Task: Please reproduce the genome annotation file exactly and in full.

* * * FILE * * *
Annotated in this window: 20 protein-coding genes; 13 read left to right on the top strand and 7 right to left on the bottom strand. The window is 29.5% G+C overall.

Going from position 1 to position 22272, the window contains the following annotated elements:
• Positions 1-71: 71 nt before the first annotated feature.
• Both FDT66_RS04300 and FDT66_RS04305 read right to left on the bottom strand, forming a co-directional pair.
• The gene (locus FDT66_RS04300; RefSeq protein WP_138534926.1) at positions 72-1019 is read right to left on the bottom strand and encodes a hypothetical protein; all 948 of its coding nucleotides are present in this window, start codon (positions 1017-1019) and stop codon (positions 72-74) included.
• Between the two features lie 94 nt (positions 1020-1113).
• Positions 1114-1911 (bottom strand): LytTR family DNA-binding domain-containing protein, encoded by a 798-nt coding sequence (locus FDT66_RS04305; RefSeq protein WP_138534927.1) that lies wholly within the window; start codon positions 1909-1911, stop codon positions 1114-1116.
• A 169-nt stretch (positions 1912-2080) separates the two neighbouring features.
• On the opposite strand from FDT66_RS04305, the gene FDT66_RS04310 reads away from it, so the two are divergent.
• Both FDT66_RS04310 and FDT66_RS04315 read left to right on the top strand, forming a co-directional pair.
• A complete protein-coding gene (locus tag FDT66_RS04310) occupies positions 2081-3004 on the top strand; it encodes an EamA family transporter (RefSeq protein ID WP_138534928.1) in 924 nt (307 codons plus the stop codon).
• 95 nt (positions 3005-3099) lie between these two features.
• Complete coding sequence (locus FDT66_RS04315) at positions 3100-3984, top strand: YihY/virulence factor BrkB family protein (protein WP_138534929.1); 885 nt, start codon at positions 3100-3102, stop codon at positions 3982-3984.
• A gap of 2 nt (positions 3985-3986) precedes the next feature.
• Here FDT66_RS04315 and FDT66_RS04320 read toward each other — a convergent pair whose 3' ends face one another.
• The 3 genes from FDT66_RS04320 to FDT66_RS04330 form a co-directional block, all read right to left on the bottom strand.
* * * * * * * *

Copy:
Annotated in this window: 20 protein-coding genes; 13 read left to right on the top strand and 7 right to left on the bottom strand. The window is 29.5% G+C overall.

Going from position 1 to position 22272, the window contains the following annotated elements:
• Positions 1-71: 71 nt before the first annotated feature.
• Both FDT66_RS04300 and FDT66_RS04305 read right to left on the bottom strand, forming a co-directional pair.
• The gene (locus FDT66_RS04300; RefSeq protein WP_138534926.1) at positions 72-1019 is read right to left on the bottom strand and encodes a hypothetical protein; all 948 of its coding nucleotides are present in this window, start codon (positions 1017-1019) and stop codon (positions 72-74) included.
• Between the two features lie 94 nt (positions 1020-1113).
• Positions 1114-1911 (bottom strand): LytTR family DNA-binding domain-containing protein, encoded by a 798-nt coding sequence (locus FDT66_RS04305; RefSeq protein WP_138534927.1) that lies wholly within the window; start codon positions 1909-1911, stop codon positions 1114-1116.
• A 169-nt stretch (positions 1912-2080) separates the two neighbouring features.
• On the opposite strand from FDT66_RS04305, the gene FDT66_RS04310 reads away from it, so the two are divergent.
• Both FDT66_RS04310 and FDT66_RS04315 read left to right on the top strand, forming a co-directional pair.
• A complete protein-coding gene (locus tag FDT66_RS04310) occupies positions 2081-3004 on the top strand; it encodes an EamA family transporter (RefSeq protein ID WP_138534928.1) in 924 nt (307 codons plus the stop codon).
• 95 nt (positions 3005-3099) lie between these two features.
• Complete coding sequence (locus FDT66_RS04315) at positions 3100-3984, top strand: YihY/virulence factor BrkB family protein (protein WP_138534929.1); 885 nt, start codon at positions 3100-3102, stop codon at positions 3982-3984.
• A gap of 2 nt (positions 3985-3986) precedes the next feature.
• Here FDT66_RS04315 and FDT66_RS04320 read toward each other — a convergent pair whose 3' ends face one another.
• The 3 genes from FDT66_RS04320 to FDT66_RS04330 form a co-directional block, all read right to left on the bottom strand.